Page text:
Though retirement is an exciting milestone, it can be a major source of uncertainty. Living on a fixed income can introduce financial challenges, while declining health can cause not just money-related upheaval, but logistical trials as well.
It's not surprising, then, that 50% of older Americans worry about becoming a burden to their families as they age, according to a recently published Nationwide survey. If you share similar concerns, here are a few critical steps to take.
1. Have open discussions in advance
You need a plan for how you'll receive care should you require it to function as you get older. To this end, it helps to have honest conversations with loved ones in advance. Even if you have family members who live close by, you can't assume that they'll be willing to step up and offer the type of in-home support you might eventually need. Setting proper expectations can help you and your loved ones handle that transition once it comes to be.
2. Buy long-term care insurance
If you don't have family members who are able or willing to become caregivers for you when you're older, then you'll need to outsource that task. Unfortunately, the costs involved could prove astronomical.
Here's what annual long-term care costs look like today, according to Genworth's 2019 Cost of Care Survey:
- $52,624 for a home health aide.
- $48,612 for an assisted living facility.
- $90,155 for a shared room in a nursing home.
- $102,200 for a private room in a nursing home.
It's for this reason that long-term care insurance can serve as a lifeline when you're older. But if you wait too long to apply, you'll risk getting stuck with prohibitively expensive premiums, or getting denied altogether.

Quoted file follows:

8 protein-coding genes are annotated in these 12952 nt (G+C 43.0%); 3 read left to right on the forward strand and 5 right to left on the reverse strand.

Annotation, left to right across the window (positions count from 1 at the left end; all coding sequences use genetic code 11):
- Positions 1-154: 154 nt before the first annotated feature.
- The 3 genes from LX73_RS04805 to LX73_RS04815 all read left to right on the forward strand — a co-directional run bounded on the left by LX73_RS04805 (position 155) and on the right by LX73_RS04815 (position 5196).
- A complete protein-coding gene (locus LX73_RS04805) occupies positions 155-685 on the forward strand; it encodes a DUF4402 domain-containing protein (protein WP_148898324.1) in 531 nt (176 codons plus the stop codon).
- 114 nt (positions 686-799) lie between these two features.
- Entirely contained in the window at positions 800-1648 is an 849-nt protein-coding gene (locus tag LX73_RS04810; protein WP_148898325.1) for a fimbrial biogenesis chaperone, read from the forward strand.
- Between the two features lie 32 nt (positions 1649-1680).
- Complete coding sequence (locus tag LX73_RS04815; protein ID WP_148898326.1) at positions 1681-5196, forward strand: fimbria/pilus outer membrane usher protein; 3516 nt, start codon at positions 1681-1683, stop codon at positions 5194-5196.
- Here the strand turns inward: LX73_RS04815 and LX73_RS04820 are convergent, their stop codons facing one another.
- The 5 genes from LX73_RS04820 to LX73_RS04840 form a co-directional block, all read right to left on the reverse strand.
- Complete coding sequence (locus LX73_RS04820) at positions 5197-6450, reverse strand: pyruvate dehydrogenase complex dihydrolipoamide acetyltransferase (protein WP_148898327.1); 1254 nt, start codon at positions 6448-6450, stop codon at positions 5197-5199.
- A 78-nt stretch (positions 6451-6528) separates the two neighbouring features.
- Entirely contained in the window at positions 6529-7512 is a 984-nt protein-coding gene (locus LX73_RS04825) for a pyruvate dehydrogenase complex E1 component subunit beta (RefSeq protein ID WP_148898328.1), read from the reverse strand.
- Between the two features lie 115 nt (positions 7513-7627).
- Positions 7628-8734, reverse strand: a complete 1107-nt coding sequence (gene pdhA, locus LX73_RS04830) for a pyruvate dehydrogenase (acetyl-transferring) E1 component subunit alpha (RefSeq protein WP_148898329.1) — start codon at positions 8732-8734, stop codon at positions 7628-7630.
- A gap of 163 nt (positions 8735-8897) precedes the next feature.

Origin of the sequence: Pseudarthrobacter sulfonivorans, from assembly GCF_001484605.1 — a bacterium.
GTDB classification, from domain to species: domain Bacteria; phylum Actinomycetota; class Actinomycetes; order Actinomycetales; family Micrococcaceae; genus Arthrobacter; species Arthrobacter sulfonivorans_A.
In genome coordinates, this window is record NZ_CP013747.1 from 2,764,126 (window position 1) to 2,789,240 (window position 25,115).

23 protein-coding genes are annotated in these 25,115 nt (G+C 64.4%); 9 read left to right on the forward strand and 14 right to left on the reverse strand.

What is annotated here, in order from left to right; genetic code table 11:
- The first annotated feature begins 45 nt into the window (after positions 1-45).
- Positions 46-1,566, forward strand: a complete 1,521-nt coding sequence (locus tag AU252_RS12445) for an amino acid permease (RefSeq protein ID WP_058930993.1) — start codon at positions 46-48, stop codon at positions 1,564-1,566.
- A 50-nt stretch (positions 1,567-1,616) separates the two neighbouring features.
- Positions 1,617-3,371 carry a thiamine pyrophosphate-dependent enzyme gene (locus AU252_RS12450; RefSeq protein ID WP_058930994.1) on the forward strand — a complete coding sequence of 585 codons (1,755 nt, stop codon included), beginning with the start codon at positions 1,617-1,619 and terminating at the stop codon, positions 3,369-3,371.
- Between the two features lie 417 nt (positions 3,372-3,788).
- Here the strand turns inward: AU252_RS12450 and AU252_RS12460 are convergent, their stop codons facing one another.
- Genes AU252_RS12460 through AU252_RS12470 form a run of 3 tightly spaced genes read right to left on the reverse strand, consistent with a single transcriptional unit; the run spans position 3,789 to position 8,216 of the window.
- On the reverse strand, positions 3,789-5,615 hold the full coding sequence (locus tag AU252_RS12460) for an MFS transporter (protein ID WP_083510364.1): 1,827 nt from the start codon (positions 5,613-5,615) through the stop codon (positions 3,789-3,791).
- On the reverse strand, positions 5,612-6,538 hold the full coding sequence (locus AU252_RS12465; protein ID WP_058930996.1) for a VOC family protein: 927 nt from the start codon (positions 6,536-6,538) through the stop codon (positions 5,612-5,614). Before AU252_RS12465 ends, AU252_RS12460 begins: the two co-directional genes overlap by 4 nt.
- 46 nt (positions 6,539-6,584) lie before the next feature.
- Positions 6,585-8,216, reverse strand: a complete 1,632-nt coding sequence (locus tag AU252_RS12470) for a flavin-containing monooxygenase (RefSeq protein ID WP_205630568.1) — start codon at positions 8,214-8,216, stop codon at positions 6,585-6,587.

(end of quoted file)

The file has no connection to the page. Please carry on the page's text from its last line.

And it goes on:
The best time to apply for a long-term care policy is during your early to-mid-50s. If you're relatively healthy at that point, you'll likely manage to not only get approved, but also snag a reasonable rate on your premiums.
3. Boost your retirement savings
Even with long-term care insurance, it pays to have extra money on hand to cover some of the expenses that aging might bring about. It's a good idea to boost your retirement savings as much as possible, and you can do so by taking advantage of catch-up contributions in your IRA or 401(k). Currently, workers 50 and older can set aside up to $7,000 a year in the former, and $25,000 a year in the latter. These limits are $1,000 and $6,000 higher, respectively, than the limits assigned to workers under the age of 50.
Here's how maxing out a retirement plan later in life might help you: If you're 60 years old with the intent of retiring at 67, maxing out an IRA for seven years will give you an additional $53,600 to work with in retirement, assuming your investments generate a conservative average annual 3% return during that time. Do the same for a 401(k), and you'll be sitting on an additional $191,600, assuming that same investment window and return.
If you're worried about burdening loved ones as you age, you're in good company. But if you make an effort to secure long-term care insurance and pad your savings, you'll be less reliant on family to take on the demands of caregiving.